Illinois Historic Preservation Agency

Sarah Sutter

The Illinois Historic Preservation Agency, currently headed by Susan Morgan, was designed to protect and help preserve state historic sites. Their mission statement is "to collect, preserve, interpret, and communicate the diverse heritage of Illinois and educate the public by providing access to historic resources of the state." The IHPA is responsible for more than fifty state-owned historic sites. Among them are Cahokia Mounds, Douglas Tomb, Lincoln Log Cabin, the Old State Capitol, and many more. The IHPA also owns a public information office and an extensive research library on the history of the state that are open to the public.

Through the State Agency Historic Preservation Act, Illinois historic sites are secured and preserved for generations to come Any group or agency that is starting a project is required to go to the Illinois Historic Preservation Agency to receive a written "sign off" that will give permission for the commencement of a project. Written approval is only to verify that no historic resources will be damaged or destroyed by the project in consideration. If the party requesting approval does not comply with the IHPA regulations, the IHPA reserves the right to file a civil suit.

In order for the approval process to begin, any organization must first contact the IHPA. An in-depth written description must be submitted to the agency along with current photographs of the project site and any obstructions or buildings pre-existing on the site and a location map. Also the name and or names of the financial supporters and licensing agency for the project must be given. The IHPA must be given the address and all project specifications.

If the IHPA sees that there will be no harm done by a project, they will then require the licensing agency or subsidizers to run a complete survey on the property to ensure that there is no historical and archaeological value to the site. All of this must be reviewed within the thirty day time period for review given to the IHPA to either approve or disapprove a project.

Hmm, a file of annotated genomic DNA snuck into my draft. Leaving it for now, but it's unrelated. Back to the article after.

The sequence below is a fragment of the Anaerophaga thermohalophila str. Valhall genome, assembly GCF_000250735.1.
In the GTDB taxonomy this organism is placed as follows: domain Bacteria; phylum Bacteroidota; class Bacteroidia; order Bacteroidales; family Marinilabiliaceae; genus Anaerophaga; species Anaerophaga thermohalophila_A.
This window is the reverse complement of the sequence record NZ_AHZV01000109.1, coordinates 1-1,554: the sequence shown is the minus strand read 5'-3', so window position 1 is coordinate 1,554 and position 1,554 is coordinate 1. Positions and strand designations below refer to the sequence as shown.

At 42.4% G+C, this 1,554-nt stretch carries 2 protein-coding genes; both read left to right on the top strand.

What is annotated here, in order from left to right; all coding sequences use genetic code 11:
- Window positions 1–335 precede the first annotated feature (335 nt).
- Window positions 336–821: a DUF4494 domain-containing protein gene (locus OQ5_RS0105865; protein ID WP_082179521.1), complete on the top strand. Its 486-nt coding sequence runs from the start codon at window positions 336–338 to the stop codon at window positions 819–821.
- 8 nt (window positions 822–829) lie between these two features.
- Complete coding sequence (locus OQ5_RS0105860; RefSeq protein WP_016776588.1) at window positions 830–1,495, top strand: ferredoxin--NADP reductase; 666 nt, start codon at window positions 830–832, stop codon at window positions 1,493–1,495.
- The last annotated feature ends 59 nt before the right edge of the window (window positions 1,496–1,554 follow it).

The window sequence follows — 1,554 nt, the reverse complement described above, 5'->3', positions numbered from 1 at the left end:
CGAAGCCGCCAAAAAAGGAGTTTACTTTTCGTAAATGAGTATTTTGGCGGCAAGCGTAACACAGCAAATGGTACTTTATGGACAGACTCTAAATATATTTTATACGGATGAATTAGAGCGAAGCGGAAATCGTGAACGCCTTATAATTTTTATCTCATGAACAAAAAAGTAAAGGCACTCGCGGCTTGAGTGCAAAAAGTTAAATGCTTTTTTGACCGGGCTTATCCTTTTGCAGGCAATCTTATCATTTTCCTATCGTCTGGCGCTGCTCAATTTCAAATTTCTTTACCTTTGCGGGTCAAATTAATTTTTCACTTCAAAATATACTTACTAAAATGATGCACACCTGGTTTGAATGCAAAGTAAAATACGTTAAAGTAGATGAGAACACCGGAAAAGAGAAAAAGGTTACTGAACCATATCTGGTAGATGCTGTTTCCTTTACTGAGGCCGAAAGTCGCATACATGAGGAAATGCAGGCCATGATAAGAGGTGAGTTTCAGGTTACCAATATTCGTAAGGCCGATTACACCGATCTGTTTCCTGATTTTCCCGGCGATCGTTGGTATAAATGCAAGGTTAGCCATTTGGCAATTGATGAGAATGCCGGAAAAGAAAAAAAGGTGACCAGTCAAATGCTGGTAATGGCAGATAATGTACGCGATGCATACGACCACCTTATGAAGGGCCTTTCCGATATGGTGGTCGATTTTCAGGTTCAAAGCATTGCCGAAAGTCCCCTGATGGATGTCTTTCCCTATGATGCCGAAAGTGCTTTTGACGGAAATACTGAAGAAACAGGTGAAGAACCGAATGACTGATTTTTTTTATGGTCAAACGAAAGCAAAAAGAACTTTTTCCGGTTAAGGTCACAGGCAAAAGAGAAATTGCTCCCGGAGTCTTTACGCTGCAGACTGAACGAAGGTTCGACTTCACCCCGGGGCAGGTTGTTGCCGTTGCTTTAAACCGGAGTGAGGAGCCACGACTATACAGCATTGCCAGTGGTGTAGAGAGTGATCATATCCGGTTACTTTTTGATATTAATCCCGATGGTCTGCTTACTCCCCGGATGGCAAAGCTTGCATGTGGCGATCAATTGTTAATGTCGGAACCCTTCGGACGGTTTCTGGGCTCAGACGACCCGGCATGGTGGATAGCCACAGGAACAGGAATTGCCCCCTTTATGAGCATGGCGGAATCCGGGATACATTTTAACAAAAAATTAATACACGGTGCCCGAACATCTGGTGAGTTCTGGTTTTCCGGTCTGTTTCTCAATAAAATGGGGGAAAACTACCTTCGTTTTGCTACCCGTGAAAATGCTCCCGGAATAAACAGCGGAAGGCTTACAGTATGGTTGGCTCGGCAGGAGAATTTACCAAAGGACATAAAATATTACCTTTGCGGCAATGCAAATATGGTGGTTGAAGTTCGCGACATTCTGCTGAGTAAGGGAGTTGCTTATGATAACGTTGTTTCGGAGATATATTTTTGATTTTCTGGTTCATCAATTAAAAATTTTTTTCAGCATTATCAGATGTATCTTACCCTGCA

If a project is disapproved by the IHPA, the subsidizer or licensing agency of the project must appeal to the director of the IHPA and try to reach reasonable compromise so that the historic value of the project area will not be put in danger.

The State of Illinois has provided has provided an investment tax credit for historic sites registered with the National Register of Historic Places. This tax credit will go to the owners of the specified historic sites. This is a tax of twenty percent of the cost of rehabilitation of the properties in question. The establishment must be income-producing and meet certain designated guidelines. The owners of the establishment may apply at any time during or after the rehabilitation process. Applicants must have already applied and received their certificate from the Illinois Historic Preservation Agency. Determining eligibility, approval of plans, and inspection of the site must be completed before approval is granted. Approval usually takes about forty-five days. If the applicant is denied they may then appeal to the National Park Service. Application fees can range from $250 to $2500 depending on the size of the pending project.


Cahokia illustrates the growing popularity of archaeology in the past few years. Additionally, resurgent interest in aboriginal cultures contributes as well. The addition of movies and fads like Jurassic Park and the Indiana Jones movies had brought attention to the past. Children growing up with these fads and watching these movies learn that archaeology isn't the boring job that it was once perceived to be, but can be dynamic and exciting.

As for the physical features of Cahokia Mounds and the area surrounding them, there has been much damage done by both today's culture and those of days gone by. the original natives of the region are responsible for the deterioration of forestry and over use by farming. this has led to flooding at the side. Modern humanity has fared no better. One of the mounds, called Powel Mound, was privately owned by a farmer in the 1930s. It was bulldozed and artifacts and charred remains that could have been a great assistance in learning more destroyed when the farmer had it leveled for farm land. Who knows what history was lost for just a few more acres of farm land?

Cahokia Mounds itself was not approved for excavation until recently. This doorway to the past needs to be protected from the destruction of those who have shown little regard for an international treasure.

For more information link to:

Illinois Historical Preservation Agency (IHPA)

Illinois Heritage Association

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